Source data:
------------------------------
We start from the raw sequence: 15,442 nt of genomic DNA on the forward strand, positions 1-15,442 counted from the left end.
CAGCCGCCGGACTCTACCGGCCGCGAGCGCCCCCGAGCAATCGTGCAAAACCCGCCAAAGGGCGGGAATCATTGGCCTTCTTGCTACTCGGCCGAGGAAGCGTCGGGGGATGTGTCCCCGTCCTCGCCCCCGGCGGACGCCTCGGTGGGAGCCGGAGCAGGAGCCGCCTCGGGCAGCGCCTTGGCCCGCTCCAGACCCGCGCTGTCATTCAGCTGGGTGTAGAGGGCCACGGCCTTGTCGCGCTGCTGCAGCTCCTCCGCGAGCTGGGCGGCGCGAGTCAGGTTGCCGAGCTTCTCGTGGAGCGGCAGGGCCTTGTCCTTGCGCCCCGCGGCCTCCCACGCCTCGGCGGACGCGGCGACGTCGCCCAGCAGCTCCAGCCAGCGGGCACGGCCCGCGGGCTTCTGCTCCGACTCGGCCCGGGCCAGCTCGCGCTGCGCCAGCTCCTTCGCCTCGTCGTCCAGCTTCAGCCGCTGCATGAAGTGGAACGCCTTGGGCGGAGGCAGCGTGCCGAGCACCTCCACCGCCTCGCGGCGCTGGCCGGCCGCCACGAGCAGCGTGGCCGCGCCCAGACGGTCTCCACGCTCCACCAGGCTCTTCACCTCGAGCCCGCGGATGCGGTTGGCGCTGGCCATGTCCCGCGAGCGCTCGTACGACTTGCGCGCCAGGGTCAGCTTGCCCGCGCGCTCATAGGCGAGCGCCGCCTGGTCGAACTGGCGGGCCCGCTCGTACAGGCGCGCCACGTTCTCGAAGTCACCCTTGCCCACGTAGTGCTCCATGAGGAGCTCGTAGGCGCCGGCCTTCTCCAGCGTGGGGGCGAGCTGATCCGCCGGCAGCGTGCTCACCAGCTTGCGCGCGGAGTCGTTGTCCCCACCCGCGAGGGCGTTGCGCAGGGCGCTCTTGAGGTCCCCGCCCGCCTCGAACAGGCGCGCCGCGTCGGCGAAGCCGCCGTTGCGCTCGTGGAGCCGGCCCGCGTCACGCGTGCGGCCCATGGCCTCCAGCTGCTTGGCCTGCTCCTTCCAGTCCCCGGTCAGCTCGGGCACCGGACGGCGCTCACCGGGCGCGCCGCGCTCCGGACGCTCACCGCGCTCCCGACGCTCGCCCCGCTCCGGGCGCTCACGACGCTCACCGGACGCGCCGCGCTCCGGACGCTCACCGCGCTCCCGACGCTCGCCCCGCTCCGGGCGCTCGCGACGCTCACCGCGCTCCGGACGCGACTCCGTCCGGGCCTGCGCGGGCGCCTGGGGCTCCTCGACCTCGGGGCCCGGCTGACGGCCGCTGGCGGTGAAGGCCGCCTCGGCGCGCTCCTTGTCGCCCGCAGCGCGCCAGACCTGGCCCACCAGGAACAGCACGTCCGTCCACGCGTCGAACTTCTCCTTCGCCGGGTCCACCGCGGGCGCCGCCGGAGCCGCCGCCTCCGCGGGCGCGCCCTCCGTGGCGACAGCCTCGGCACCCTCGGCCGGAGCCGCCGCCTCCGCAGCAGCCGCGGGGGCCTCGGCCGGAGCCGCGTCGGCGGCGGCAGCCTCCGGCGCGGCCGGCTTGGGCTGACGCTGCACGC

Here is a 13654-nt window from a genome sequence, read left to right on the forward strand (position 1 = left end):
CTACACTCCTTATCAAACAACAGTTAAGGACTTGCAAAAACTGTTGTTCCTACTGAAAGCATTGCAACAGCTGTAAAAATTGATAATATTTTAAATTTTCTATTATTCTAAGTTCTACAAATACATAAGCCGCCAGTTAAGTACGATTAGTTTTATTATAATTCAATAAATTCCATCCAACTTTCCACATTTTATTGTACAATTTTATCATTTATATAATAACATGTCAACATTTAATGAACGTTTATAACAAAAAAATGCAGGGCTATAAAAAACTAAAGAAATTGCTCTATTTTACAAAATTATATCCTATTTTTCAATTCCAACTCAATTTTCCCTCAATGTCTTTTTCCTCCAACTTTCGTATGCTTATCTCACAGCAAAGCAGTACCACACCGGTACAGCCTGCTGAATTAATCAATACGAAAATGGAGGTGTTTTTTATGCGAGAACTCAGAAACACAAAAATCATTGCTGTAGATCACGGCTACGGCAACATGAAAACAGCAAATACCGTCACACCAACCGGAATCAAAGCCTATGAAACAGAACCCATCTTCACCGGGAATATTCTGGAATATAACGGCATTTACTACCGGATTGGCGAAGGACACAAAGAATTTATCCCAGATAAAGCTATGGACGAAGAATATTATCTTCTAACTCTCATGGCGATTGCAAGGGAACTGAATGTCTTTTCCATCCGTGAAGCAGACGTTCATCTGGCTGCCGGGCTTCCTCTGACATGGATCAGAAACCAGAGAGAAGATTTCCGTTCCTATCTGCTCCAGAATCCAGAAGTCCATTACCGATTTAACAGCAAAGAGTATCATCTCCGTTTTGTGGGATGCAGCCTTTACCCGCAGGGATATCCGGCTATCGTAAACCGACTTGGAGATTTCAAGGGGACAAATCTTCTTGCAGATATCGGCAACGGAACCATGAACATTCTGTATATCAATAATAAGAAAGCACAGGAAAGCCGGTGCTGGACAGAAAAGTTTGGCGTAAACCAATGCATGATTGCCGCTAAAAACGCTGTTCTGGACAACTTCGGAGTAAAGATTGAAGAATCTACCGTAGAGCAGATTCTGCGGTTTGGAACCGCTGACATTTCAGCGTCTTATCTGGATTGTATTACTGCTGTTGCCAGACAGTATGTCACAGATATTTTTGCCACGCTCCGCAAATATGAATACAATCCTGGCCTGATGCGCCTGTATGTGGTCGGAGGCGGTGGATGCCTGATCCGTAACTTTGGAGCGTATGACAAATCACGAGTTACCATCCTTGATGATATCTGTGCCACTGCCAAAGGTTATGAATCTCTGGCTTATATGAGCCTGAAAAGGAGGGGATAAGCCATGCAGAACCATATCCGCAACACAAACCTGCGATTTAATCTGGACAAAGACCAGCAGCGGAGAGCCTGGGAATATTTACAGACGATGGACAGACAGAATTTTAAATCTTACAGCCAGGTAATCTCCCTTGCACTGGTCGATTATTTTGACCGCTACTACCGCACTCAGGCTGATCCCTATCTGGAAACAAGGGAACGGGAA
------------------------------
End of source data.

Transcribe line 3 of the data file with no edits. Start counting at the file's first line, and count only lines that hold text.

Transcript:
Here is a 13654-nt window from a genome sequence, read left to right on the forward strand (position 1 = left end):